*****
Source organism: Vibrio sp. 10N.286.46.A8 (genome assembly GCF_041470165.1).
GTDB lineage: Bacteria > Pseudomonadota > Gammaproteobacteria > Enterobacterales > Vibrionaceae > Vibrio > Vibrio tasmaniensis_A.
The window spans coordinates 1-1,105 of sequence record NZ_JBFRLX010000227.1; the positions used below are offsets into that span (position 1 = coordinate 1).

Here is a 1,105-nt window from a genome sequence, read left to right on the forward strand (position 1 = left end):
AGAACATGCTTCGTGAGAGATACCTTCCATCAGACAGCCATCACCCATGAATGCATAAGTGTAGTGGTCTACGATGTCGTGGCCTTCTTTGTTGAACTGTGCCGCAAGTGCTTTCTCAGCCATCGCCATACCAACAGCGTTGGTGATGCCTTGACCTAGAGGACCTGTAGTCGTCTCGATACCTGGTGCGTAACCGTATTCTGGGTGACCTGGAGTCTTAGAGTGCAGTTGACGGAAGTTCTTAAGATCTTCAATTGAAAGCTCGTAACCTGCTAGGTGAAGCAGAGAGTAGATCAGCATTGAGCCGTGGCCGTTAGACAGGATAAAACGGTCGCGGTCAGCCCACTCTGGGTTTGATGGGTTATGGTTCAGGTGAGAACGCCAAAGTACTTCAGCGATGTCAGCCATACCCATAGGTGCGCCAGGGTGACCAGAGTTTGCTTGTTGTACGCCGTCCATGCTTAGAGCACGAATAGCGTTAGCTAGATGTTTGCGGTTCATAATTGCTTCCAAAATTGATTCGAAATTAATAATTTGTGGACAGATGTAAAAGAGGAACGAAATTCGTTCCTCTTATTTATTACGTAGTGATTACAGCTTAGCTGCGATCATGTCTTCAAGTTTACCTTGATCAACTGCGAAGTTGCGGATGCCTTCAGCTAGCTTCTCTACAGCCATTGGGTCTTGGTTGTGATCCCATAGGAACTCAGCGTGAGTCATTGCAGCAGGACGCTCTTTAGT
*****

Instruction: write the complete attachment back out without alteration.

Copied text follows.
Source organism: Vibrio sp. 10N.286.46.A8 (genome assembly GCF_041470165.1).
GTDB lineage: Bacteria > Pseudomonadota > Gammaproteobacteria > Enterobacterales > Vibrionaceae > Vibrio > Vibrio tasmaniensis_A.
The window spans coordinates 1-1,105 of sequence record NZ_JBFRLX010000227.1; the positions used below are offsets into that span (position 1 = coordinate 1).

Here is a 1,105-nt window from a genome sequence, read left to right on the forward strand (position 1 = left end):
AGAACATGCTTCGTGAGAGATACCTTCCATCAGACAGCCATCACCCATGAATGCATAAGTGTAGTGGTCTACGATGTCGTGGCCTTCTTTGTTGAACTGTGCCGCAAGTGCTTTCTCAGCCATCGCCATACCAACAGCGTTGGTGATGCCTTGACCTAGAGGACCTGTAGTCGTCTCGATACCTGGTGCGTAACCGTATTCTGGGTGACCTGGAGTCTTAGAGTGCAGTTGACGGAAGTTCTTAAGATCTTCAATTGAAAGCTCGTAACCTGCTAGGTGAAGCAGAGAGTAGATCAGCATTGAGCCGTGGCCGTTAGACAGGATAAAACGGTCGCGGTCAGCCCACTCTGGGTTTGATGGGTTATGGTTCAGGTGAGAACGCCAAAGTACTTCAGCGATGTCAGCCATACCCATAGGTGCGCCAGGGTGACCAGAGTTTGCTTGTTGTACGCCGTCCATGCTTAGAGCACGAATAGCGTTAGCTAGATGTTTGCGGTTCATAATTGCTTCCAAAATTGATTCGAAATTAATAATTTGTGGACAGATGTAAAAGAGGAACGAAATTCGTTCCTCTTATTTATTACGTAGTGATTACAGCTTAGCTGCGATCATGTCTTCAAGTTTACCTTGATCAACTGCGAAGTTGCGGATGCCTTCAGCTAGCTTCTCTACAGCCATTGGGTCTTGGTTGTGATCCCATAGGAACTCAGCGTGAGTCATTGCAGCAGGACGCTCTTTAGT